« Bike Beats Chelsea TractorH2's Gas Mileage »

12 comments

Comment from: Janis Martin [Visitor]  

We are Canadians whose daughter is a student at the University of Jyvaskyla in Saumi, so we were not suprised to hear that someone was singing Elvis Presley’s songs in the hotel, but had no idea that the Saumis ever sing in Latin. Mind you, we don’t know if our daughter could distinguish the language from Finnish, which seems to be quite complex! We also hear that the Finns are wild about latin dances, especially the tango, so perhaps if it had not been off season, couples would have been dancing the tango to the Elvis impersonator’s renditions.

Kiitos, kiitos very much for the information. We aren’t doing too well trying to learn Finnish, so maybe we had better try Latin prior to the next visit.

03/12/07 @ 01:21
Comment from: theboy [Member]  

Thanks for the note. I, too, find Finnish baffling. Musical it is not.

After we had exhausted every other topic of conversation on a long car trip, a friend once tried to convince me that Finnish, combined the best features of German and Latin. This meant, according to him, that Finnish was destined to be the language of the future.

We still laugh about his repeated conclusion - “It’s the next Esperanto!”
I can’t say he wasn’t right.

03/12/07 @ 06:34
Comment from: Avalon [Visitor]  

The correct Finnish spelling for Finland is Suomi.

From Wikipedia, the free encyclopedia
Suomi is a Finnish word that most commonly refers to either:

Finland, a northern European country (written with capital initial letter: Suomi); or The Finnish language itself (written with lower-case initial letter in Finnish: suomi or suomen kieli)

03/12/07 @ 08:09
Comment from: theboy [Member]  

Does that mean that struggling to learn Finnish could be referred to as “suomi wrestling"?

03/12/07 @ 08:29
Comment from: Michelle [Visitor]  

I spent three months in Finland working as an au pair with the SWAP program about 16 years ago. I managed to learn about 100 words during that time, but there was no way I could string them together into sentences. I’ve heard the Finnish language described as similar to Mandarin Chinese, in the sense that it relies so heavily on intonation, but it always sounded to me slightly Japanese or Hawaiian…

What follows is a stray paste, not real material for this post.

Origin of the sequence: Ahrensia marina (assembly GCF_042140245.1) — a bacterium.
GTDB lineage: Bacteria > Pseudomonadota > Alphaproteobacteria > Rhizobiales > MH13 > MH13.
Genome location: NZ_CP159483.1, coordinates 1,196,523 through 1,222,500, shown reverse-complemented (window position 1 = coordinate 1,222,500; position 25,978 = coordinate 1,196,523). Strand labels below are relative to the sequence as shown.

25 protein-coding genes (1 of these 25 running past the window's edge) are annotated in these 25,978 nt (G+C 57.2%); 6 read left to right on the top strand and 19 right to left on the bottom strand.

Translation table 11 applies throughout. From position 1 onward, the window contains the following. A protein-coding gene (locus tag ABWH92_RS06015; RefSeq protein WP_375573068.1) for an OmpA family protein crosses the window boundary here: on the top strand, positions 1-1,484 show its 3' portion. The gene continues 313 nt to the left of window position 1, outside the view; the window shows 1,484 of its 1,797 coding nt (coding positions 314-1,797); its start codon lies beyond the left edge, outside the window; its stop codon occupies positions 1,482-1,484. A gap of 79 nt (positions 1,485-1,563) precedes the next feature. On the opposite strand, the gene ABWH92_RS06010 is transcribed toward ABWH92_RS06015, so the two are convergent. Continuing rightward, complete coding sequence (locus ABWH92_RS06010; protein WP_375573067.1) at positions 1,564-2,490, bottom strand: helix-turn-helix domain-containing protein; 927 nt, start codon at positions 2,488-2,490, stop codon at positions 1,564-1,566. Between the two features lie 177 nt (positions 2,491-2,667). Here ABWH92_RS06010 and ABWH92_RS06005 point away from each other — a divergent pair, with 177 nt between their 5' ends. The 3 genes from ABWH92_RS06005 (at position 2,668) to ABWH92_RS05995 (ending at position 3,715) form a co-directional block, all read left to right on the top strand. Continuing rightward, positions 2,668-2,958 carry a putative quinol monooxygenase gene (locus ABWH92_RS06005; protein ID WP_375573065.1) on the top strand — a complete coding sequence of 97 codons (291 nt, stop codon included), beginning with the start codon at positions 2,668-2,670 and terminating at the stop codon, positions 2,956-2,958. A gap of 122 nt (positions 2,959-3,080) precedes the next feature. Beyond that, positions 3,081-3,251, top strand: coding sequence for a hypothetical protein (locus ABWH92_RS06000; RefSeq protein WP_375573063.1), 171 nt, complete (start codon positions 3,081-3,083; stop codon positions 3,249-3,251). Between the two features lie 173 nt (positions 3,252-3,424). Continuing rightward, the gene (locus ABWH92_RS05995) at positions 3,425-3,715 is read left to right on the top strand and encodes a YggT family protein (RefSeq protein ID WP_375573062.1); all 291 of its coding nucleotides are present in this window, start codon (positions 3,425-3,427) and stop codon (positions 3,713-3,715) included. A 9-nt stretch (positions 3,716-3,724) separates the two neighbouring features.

03/13/07 @ 16:32
Comment from: Flo Speakman [Visitor]  

Learning finnish is entirely up to the people who surround you when you live there. I had some very dynamic friends in the 11 months I was an exchange student. After about 3 months, they essentially stopped speaking English to me and I was able to hobble through the language.

The syntax is very similar to Japanese in some ways. But once you learn it, you are able to understand the culture so much better!

03/16/07 @ 12:56
Comment from: myhha [Visitor]  

Very interesting article, thanks

08/26/09 @ 08:58
Comment from: mhenriday [Visitor]  

Readers may find it interesting to learn that whatever the provenance of the Latin Grammar shown in the illustration above, the language in which the book was written was not Finnish (suomi), but Swedish (svenska). As to Finnish syntax, while being a highly inflected language which allows for great freedom of word order, the usual order is SVO, rather than SOV as in the much less inflected Japanese. Moreover, Finnish verbs are conjugated according to person and number, whereas Japanese verbs are not. All in all, modern speakers would find it difficult to discover many points of similarity between these two languages….

Henri

11/21/09 @ 18:03
Comment from: chris [Visitor]  

After we had exhausted every other topic of conversation on a long car trip, a friend once tried to convince me that Finnish, combined the best features of German and Latin. This meant, according to him ( http://www.rapidsloth.com ), that Finnish was destined to be the language of the future.

03/09/10 @ 23:23
Comment from: chris [Visitor]  

After we had exhausted every other topic of conversation on a long car trip, a friend once tried to convince me that Finnish, combined the best features of German and Latin. This meant, according to him ( http://www.rapidsloth.com ), that Finnish was destined to be the language of the future.

03/09/10 @ 23:26
Comment from: imarion [Visitor]  

dvlce et decorvm est pro nokia labore. finnibvs non problemas cogitens, itaqve divertens inventen.

07/19/11 @ 10:24
Comment from: Alexes Lin [Visitor]  

combined the best features of German and Latin. This meant, according to him , that Finnish was destined to be the language of the future. that is really sad:(

08/14/11 @ 01:46